Adobe, Arm, Intel, and Microsoft have partnered with photo verification platform Truepic and the BBC to form the Coalition for Content Provenance and Authenticity (C2PA).
The coalition, open to further membership, is seeking to address the prevalence of disinformation, misinformation, and online content fraud through developing technical standards for certifying the source and history or provenance of media content.
Member organisations will work together to develop content provenance specifications for common asset types and formats, they said in a statement, to enable publishers, creators, and consumers to trace the origin and evolution of a piece of media, including images, videos, audio, and documents.
These technical specifications will include defining what information is associated with each type of asset, how that information is presented and stored, and how evidence of tampering can be identified.
"There's a critical need to address widespread deception in online content -- now supercharged by advances in AI and graphics and diffused rapidly via the internet," Microsoft chief scientific officer Eric Horvitz said.
"Our imperative as researchers and technologists is to create and refine technical and sociotechnical approaches to this grand challenge of our time. We're excited about methods for certifying the origin and provenance of online content."
Adobe general counsel Dana Rao said the C2PA would accelerate the critical work of rebuilding the public's trust in online content.
The coalition said the C2PA's open standard will give platforms a method to preserve and read provenance-based digital content.
"Because an open standard can be adopted by any online platform, it is critical to scaling trust across the internet," the statement continued.
"In addition to the inclusion of varied media types at scale, C2PA is driving an end-to-end provenance experience from the capturing device to the information consumer. Collaboration with chipmakers, news organisations, and software and platform companies is critical to facilitate a comprehensive provenance standard and drive broad adoption across the content ecosystem."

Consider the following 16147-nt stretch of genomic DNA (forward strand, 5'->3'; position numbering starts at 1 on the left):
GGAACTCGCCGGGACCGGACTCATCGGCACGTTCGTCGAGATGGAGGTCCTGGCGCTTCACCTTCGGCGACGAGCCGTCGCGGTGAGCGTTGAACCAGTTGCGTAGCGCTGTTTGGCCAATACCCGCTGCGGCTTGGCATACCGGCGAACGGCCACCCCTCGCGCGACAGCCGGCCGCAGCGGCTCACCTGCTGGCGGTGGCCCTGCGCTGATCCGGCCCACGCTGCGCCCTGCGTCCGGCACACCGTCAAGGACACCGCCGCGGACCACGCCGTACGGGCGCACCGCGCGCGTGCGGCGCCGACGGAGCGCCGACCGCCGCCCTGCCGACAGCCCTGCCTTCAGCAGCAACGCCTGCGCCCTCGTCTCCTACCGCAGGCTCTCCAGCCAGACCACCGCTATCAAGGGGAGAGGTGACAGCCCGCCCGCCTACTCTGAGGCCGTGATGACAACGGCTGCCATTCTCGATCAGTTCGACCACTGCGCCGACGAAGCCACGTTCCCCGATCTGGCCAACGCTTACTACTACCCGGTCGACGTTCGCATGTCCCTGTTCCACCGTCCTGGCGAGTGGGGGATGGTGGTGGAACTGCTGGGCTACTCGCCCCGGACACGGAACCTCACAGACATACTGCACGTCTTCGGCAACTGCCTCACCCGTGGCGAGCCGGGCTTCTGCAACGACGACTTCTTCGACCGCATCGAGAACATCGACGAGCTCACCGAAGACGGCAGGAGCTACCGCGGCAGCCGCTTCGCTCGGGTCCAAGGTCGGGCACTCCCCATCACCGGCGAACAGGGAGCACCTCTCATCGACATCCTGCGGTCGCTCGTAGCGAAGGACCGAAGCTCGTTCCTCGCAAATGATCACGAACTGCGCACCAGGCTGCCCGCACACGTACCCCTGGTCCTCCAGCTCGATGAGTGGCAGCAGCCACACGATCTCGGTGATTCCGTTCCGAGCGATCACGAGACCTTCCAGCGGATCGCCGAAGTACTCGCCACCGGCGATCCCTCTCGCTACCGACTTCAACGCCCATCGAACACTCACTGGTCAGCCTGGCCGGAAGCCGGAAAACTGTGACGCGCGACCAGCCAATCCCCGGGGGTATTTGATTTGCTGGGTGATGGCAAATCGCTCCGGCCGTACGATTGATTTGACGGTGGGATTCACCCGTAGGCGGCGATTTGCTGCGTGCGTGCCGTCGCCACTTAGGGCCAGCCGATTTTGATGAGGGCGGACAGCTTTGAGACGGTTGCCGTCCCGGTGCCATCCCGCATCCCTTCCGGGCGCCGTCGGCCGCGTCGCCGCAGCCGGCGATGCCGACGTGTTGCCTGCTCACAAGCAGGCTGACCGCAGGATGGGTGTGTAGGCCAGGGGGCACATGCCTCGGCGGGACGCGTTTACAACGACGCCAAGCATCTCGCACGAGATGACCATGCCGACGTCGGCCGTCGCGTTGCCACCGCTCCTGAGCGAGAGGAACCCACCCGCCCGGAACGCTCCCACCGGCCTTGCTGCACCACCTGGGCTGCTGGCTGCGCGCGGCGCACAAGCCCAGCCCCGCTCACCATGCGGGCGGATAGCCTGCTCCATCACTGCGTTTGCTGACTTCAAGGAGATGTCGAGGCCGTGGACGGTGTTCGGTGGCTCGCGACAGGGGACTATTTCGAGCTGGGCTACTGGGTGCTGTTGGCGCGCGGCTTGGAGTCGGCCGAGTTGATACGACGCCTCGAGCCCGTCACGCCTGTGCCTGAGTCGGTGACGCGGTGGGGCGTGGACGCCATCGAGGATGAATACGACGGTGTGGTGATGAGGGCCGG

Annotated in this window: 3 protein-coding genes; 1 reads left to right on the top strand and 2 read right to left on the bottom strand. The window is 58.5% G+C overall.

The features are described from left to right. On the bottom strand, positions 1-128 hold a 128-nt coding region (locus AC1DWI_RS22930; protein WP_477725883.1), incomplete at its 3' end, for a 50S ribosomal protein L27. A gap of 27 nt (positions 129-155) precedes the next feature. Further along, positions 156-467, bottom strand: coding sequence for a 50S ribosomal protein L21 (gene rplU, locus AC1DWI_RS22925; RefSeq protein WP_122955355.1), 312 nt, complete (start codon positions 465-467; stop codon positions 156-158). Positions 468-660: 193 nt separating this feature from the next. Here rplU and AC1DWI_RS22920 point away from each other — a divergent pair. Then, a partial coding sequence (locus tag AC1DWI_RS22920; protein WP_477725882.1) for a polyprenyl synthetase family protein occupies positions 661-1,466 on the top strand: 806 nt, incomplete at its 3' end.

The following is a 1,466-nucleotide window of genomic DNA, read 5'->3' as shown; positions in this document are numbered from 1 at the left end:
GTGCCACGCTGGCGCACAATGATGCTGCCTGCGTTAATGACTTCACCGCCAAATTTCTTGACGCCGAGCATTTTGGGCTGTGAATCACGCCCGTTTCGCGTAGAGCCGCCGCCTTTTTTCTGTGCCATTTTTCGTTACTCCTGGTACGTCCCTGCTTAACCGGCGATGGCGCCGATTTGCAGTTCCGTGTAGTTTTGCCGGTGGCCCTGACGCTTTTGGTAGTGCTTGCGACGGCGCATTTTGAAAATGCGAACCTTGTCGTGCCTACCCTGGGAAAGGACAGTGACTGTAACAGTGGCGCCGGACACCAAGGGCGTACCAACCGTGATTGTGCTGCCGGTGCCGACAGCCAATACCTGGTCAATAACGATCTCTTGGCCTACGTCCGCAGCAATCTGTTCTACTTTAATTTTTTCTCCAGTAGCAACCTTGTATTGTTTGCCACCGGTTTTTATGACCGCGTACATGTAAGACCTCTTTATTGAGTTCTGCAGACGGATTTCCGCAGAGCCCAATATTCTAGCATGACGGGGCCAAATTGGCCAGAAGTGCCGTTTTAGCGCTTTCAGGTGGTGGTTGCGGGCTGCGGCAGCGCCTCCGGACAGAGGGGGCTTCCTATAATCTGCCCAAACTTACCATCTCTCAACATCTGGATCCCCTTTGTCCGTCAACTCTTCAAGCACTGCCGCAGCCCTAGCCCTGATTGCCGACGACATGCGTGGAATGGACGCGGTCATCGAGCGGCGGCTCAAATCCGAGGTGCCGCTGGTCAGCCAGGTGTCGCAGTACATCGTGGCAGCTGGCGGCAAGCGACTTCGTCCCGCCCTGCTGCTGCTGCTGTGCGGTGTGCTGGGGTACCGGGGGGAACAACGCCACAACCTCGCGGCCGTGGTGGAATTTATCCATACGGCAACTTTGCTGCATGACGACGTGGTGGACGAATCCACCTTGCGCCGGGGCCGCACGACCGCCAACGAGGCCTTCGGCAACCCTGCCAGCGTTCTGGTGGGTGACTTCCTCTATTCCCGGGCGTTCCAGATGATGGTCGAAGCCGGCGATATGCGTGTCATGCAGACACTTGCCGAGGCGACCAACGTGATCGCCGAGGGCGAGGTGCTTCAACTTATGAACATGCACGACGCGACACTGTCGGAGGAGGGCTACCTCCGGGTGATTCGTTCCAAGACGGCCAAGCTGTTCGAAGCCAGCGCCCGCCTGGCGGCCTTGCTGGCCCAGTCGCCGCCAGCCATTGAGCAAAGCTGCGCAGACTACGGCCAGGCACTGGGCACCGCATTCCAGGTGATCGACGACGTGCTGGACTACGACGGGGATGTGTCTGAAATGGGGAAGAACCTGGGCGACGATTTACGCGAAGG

The formation of the C2PA brings together founding members of the Adobe-led Content Authenticity Initiative (CAI) and the Microsoft and BBC-led Project Origin.
With Australia's News Media Bargaining Code -- a piece of legislation directing Google and Facebook to pay to display local news content -- hours away from passage, Microsoft has called for a similar mandate to be introduced in Europe.
Microsoft vice president Brad Smith earlier this month published a blog post that praised the Australian government for the code and said the US should take notice, even going as far as saying the code should be copied by the Biden Administration.
On Tuesday, Microsoft rallied support from a handful of Europe's press publishers, having agreed to work together on a solution for how the former could be paid for the use of their content by "gatekeepers that have dominant market power".
Microsoft said the outcome should be in line with the objectives of the new neighbouring right in the EU Digital Single Market Copyright Directive, which comes into force in June, and that it should take inspiration from the new Australian legislation.
"Although press publishers have been granted a neighbouring right in the EU, negotiations with such gatekeepers will not produce fair outcomes unless additional regulatory measures are brought forward to address gatekeepers with dominant market power, through appropriate regulatory frameworks such as the Digital Markets Act, Digital Services Act, or other national laws," Microsoft wrote.
"EMMA, ENPA, EPC, NME, and Microsoft therefore call for an arbitration mechanism to be implemented in European or national law requiring such gatekeepers to pay for press content in full respect of the Publisher's Right set out in Directive 2019/790."
Microsoft said it welcomes proposals made by several members of the European Parliament to introduce a final arbitration mechanism into relevant regulation.
"This is needed to prevent undermining the scope of the publishers' right and to create legal certainty. Otherwise, even though press publishers have a neighbouring right, they might not have the economic strength to negotiate fair and balanced agreements with these gatekeeper tech companies, who might otherwise threaten to walk away from negotiations or exit markets entirely," the tech giant said.